The ponies did pretty well—a cruel soft surface most of the time, but light loads, of course. Jehu is better than I expected to find him, Chinaman not so well. They are bad crocks both of them.

It was pretty cold during the night, -7° when we camped, with a crisp breeze blowing. The ponies don’t like it, but now, as I write, the sun is shining through a white haze, the wind has dropped, and the picketing line is comfortable for the poor beasts.

This, 1 P.M., is the feeding hour—the animals are not yet on feed, but they are coming on.

The wind vane left here in the spring shows a predominance of wind from the S.W. quarter. Maximum scratching, about S.W. by W.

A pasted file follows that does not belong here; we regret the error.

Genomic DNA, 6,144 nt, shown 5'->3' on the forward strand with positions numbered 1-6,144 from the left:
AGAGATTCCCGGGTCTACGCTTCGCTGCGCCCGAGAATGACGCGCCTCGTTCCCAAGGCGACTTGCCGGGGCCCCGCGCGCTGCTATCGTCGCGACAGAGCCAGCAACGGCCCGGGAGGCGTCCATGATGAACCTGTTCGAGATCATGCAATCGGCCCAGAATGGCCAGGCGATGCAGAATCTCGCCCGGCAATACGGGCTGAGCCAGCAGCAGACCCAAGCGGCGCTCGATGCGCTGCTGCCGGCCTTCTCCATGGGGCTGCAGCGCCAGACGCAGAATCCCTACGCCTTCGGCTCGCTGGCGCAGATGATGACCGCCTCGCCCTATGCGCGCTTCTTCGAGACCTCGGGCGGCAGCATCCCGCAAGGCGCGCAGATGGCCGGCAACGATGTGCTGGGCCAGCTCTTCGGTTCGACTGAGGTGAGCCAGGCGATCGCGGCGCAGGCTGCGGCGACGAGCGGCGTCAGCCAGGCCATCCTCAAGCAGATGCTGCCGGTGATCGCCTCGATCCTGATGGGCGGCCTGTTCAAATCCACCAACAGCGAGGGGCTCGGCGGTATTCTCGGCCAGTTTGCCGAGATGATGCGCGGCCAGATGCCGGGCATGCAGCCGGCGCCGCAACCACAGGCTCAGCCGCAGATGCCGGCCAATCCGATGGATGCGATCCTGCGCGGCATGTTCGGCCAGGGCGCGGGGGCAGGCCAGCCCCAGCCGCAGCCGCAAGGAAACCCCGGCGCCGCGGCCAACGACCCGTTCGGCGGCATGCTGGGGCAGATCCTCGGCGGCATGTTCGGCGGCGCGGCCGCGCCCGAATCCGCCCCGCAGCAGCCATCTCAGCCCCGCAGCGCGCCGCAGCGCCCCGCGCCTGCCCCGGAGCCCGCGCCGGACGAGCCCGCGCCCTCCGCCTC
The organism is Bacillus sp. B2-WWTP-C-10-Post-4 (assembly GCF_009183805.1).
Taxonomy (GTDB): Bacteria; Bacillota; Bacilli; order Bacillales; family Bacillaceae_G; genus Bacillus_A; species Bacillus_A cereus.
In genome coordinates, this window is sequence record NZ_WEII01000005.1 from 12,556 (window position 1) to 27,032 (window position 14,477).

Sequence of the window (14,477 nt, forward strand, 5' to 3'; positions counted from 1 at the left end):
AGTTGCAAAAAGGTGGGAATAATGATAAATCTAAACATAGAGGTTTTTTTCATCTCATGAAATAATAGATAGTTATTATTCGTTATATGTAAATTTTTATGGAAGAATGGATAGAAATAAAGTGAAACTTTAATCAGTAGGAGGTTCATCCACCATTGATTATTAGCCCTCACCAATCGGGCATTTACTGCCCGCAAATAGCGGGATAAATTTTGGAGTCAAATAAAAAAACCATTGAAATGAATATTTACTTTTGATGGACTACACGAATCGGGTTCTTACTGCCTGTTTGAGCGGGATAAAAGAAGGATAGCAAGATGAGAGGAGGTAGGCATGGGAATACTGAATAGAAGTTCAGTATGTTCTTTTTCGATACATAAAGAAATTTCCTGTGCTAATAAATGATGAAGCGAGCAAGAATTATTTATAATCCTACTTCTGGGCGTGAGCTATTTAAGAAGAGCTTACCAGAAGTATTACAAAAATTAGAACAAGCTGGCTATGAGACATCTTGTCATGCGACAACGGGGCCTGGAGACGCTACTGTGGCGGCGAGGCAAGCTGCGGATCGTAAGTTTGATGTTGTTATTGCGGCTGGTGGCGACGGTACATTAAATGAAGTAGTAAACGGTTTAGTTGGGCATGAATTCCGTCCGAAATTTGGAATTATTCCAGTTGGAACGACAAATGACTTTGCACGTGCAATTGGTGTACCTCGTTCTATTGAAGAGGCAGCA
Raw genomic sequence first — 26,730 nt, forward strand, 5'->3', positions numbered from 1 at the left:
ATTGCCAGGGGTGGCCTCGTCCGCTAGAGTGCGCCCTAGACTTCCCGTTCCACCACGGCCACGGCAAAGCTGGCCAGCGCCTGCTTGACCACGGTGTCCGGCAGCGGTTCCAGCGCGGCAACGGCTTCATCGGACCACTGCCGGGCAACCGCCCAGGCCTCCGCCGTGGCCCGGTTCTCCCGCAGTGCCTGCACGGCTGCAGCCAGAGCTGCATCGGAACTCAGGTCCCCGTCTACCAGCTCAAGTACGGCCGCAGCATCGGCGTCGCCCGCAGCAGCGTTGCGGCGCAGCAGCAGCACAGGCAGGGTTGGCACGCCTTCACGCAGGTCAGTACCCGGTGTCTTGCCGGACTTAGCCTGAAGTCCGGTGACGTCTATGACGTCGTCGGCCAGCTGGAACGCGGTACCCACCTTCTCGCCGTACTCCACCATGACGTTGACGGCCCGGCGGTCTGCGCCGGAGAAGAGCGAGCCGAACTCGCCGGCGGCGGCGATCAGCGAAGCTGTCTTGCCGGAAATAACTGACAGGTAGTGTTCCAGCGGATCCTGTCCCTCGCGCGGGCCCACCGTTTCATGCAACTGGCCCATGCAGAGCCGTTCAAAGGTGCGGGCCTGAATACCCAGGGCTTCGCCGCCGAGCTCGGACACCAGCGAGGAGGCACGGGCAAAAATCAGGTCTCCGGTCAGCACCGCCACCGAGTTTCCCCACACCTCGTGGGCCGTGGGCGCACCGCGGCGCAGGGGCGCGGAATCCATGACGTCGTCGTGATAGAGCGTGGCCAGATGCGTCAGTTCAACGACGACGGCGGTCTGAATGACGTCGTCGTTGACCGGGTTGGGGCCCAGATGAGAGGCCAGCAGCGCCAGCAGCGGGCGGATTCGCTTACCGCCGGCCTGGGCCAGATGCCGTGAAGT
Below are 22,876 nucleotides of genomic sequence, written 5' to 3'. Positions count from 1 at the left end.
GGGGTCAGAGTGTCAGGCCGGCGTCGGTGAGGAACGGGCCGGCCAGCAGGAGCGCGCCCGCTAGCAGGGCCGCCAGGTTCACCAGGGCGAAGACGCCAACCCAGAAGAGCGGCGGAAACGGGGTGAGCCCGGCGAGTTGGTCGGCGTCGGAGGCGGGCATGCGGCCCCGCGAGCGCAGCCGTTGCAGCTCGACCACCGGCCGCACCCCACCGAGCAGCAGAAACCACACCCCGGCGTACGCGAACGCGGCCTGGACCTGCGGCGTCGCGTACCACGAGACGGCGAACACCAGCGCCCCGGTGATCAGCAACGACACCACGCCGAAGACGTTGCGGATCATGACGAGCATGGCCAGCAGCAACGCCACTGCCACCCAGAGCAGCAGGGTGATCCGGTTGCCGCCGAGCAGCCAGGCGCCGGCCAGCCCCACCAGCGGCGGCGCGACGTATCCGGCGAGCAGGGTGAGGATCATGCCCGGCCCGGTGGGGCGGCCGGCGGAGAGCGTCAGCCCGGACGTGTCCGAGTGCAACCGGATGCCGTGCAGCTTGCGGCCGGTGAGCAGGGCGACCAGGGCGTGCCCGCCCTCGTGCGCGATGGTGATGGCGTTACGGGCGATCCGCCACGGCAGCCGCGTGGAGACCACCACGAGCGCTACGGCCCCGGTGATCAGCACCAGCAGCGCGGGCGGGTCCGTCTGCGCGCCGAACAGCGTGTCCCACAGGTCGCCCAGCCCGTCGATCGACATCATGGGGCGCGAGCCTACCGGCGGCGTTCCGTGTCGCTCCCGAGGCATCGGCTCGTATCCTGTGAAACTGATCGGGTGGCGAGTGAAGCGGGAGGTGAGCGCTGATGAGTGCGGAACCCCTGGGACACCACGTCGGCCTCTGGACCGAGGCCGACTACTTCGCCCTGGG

Sunday, November 5.—Camp 3. ‘Corner Camp.’ We came over the last lap of the first journey in good order—ponies doing well in soft surface, but, of course, lightly loaded. To-night will show what we can do with the heavier weights. A very troubled note from Evans (with motor) written on morning of 2nd, saying maximum speed was about 7 miles per day. They have taken on nine bags of forage, but there are three black dots to the south which we can only imagine are the deserted motor with its loaded sledges. The men have gone on as a supporting party, as directed. It is a disappointment. I had hoped better of the machines once they got away on the Barrier Surface.

The appetites of the ponies are very fanciful. They do not like the oil cake, but for the moment seem to take to some fodder left here. However, they are off that again to-day. It is a sad pity they won’t eat well now, because later on one can imagine how ravenous they will become. Chinaman and Jehu will not go far I fear.